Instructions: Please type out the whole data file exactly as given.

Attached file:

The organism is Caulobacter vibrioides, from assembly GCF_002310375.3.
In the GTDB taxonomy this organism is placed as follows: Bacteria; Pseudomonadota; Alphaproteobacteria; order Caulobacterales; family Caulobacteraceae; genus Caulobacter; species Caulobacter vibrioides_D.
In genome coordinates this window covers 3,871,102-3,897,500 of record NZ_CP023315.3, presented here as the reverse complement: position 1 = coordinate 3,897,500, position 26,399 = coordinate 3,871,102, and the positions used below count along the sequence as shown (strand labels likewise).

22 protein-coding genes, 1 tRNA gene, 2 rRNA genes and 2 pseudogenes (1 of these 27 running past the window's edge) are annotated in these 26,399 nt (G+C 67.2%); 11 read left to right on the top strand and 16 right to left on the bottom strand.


The organism is Caulobacter vibrioides, from assembly GCF_002310375.3.
In the GTDB taxonomy this organism is placed as follows: Bacteria; Pseudomonadota; Alphaproteobacteria; order Caulobacterales; family Caulobacteraceae; genus Caulobacter; species Caulobacter vibrioides_D.
In genome coordinates this window covers 3,871,102-3,897,500 of record NZ_CP023315.3, presented here as the reverse complement: position 1 = coordinate 3,897,500, position 26,399 = coordinate 3,871,102, and the positions used below count along the sequence as shown (strand labels likewise).

22 protein-coding genes, 1 tRNA gene, 2 rRNA genes and 2 pseudogenes (1 of these 27 running past the window's edge) are annotated in these 26,399 nt (G+C 67.2%); 11 read left to right on the top strand and 16 right to left on the bottom strand.